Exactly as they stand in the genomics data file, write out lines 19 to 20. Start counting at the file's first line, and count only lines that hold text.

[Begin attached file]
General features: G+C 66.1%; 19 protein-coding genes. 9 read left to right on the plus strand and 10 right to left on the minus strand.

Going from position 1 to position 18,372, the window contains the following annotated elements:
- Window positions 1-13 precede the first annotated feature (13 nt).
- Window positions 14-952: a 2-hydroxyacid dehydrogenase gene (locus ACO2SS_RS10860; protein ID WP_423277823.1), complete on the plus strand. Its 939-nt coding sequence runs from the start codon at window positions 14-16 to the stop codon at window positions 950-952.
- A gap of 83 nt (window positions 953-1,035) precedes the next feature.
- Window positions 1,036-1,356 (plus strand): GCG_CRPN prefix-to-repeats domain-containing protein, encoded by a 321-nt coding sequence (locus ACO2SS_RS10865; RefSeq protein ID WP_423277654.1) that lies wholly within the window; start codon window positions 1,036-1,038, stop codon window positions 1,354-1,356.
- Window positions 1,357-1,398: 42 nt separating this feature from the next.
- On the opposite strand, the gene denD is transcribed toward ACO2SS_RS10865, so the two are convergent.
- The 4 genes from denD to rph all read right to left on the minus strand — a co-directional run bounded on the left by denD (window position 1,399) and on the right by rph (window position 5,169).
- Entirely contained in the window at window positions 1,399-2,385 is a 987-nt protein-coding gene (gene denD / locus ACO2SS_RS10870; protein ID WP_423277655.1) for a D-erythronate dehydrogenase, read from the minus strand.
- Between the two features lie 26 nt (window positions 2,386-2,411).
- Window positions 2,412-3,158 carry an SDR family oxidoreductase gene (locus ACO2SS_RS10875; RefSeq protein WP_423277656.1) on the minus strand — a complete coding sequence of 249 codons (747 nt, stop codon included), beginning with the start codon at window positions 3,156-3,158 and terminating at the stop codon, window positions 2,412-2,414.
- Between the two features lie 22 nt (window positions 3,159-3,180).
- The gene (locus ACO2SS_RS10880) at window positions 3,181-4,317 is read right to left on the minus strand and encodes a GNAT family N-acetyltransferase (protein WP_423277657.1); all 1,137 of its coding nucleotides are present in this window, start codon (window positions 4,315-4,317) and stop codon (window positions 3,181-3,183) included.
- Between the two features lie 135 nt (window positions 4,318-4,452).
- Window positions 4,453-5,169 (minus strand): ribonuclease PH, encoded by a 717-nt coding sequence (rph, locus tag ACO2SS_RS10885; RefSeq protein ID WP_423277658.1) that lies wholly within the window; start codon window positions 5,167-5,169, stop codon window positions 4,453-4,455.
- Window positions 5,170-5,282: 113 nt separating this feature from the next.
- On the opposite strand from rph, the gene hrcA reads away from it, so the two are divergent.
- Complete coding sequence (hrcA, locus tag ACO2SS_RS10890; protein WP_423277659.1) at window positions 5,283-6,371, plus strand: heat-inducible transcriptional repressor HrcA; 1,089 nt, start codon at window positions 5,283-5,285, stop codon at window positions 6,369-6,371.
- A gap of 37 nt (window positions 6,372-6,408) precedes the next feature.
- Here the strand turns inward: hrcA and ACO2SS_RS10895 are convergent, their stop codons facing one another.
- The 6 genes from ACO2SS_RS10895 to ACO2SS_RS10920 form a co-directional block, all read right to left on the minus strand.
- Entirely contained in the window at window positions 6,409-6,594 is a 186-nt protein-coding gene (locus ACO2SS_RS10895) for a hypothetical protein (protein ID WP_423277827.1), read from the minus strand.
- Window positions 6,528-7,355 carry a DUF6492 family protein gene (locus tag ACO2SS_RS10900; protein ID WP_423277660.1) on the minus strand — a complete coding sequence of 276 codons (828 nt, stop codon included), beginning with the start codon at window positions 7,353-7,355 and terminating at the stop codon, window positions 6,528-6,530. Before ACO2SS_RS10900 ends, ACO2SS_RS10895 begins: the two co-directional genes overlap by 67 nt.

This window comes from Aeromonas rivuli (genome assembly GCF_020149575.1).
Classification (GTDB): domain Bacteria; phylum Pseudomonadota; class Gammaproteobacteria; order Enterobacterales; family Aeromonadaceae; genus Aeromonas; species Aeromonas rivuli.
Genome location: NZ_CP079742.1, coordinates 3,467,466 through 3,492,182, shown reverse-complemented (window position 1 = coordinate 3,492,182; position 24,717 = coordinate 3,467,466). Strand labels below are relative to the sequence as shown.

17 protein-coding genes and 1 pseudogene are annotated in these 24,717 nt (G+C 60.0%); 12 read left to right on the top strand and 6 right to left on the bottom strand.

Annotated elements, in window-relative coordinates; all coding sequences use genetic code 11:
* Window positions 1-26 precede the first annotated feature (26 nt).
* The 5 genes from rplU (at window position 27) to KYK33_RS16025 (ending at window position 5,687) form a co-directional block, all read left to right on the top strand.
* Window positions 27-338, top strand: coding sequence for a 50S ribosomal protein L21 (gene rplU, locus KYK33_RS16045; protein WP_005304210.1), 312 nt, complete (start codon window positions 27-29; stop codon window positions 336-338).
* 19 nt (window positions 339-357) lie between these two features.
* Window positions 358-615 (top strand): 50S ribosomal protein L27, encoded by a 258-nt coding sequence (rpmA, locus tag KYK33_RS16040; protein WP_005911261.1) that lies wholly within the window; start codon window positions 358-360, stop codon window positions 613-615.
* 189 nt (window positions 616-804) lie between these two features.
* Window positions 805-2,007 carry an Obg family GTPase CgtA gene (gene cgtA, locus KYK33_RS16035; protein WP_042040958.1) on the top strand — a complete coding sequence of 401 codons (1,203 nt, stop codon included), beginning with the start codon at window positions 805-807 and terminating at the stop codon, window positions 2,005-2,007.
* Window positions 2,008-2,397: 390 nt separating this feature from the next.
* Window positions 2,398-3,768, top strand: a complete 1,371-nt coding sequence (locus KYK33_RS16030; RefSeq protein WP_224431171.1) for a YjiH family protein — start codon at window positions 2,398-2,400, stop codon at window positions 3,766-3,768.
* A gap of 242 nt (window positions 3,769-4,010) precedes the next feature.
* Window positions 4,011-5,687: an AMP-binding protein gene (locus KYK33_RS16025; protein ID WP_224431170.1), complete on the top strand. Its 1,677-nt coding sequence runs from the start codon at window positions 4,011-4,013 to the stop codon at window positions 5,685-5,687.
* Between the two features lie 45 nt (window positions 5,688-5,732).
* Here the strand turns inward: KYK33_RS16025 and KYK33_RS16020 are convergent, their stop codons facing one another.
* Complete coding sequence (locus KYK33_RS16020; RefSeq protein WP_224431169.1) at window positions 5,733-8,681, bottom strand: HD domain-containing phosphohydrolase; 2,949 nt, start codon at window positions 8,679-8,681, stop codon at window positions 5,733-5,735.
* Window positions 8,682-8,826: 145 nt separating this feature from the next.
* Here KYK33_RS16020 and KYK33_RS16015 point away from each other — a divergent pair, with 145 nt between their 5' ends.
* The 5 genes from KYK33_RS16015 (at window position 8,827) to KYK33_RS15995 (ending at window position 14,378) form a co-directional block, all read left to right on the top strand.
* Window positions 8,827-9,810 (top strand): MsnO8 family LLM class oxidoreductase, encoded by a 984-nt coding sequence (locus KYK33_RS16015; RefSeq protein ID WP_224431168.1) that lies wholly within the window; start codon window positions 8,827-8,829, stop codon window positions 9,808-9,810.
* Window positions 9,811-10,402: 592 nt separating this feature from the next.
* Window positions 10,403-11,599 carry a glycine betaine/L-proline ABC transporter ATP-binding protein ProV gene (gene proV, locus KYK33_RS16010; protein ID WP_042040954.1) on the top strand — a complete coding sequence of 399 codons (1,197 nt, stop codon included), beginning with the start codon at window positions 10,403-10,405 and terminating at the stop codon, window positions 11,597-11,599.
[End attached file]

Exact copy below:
- Complete coding sequence (hrcA, locus tag ACO2SS_RS10890; protein WP_423277659.1) at window positions 5,283-6,371, plus strand: heat-inducible transcriptional repressor HrcA; 1,089 nt, start codon at window positions 5,283-5,285, stop codon at window positions 6,369-6,371.
- A gap of 37 nt (window positions 6,372-6,408) precedes the next feature.